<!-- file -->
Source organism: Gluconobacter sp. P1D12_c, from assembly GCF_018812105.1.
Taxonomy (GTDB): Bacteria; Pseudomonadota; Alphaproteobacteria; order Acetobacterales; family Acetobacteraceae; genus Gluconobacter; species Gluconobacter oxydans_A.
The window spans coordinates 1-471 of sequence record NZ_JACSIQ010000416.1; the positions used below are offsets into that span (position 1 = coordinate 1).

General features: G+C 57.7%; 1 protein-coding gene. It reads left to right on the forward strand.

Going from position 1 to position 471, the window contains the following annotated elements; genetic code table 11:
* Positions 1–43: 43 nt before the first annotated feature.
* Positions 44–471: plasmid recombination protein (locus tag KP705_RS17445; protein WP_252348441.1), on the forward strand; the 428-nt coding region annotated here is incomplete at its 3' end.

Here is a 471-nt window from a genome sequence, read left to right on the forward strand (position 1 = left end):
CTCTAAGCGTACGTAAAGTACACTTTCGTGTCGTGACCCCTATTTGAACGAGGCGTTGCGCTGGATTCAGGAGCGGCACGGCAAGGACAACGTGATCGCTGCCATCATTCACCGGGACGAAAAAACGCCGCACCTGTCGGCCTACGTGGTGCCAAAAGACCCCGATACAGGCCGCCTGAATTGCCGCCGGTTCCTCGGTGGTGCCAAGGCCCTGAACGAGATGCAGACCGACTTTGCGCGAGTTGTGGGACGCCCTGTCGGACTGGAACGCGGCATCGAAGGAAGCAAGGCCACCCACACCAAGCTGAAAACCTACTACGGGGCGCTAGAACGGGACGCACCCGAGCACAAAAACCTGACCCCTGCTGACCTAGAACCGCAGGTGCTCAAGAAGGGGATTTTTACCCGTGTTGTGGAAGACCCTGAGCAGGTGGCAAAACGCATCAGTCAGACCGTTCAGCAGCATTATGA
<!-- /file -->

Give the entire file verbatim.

Source organism: Gluconobacter sp. P1D12_c, from assembly GCF_018812105.1.
Taxonomy (GTDB): Bacteria; Pseudomonadota; Alphaproteobacteria; order Acetobacterales; family Acetobacteraceae; genus Gluconobacter; species Gluconobacter oxydans_A.
The window spans coordinates 1-471 of sequence record NZ_JACSIQ010000416.1; the positions used below are offsets into that span (position 1 = coordinate 1).

General features: G+C 57.7%; 1 protein-coding gene. It reads left to right on the forward strand.

Going from position 1 to position 471, the window contains the following annotated elements; genetic code table 11:
* Positions 1–43: 43 nt before the first annotated feature.
* Positions 44–471: plasmid recombination protein (locus tag KP705_RS17445; protein WP_252348441.1), on the forward strand; the 428-nt coding region annotated here is incomplete at its 3' end.

Here is a 471-nt window from a genome sequence, read left to right on the forward strand (position 1 = left end):
CTCTAAGCGTACGTAAAGTACACTTTCGTGTCGTGACCCCTATTTGAACGAGGCGTTGCGCTGGATTCAGGAGCGGCACGGCAAGGACAACGTGATCGCTGCCATCATTCACCGGGACGAAAAAACGCCGCACCTGTCGGCCTACGTGGTGCCAAAAGACCCCGATACAGGCCGCCTGAATTGCCGCCGGTTCCTCGGTGGTGCCAAGGCCCTGAACGAGATGCAGACCGACTTTGCGCGAGTTGTGGGACGCCCTGTCGGACTGGAACGCGGCATCGAAGGAAGCAAGGCCACCCACACCAAGCTGAAAACCTACTACGGGGCGCTAGAACGGGACGCACCCGAGCACAAAAACCTGACCCCTGCTGACCTAGAACCGCAGGTGCTCAAGAAGGGGATTTTTACCCGTGTTGTGGAAGACCCTGAGCAGGTGGCAAAACGCATCAGTCAGACCGTTCAGCAGCATTATGA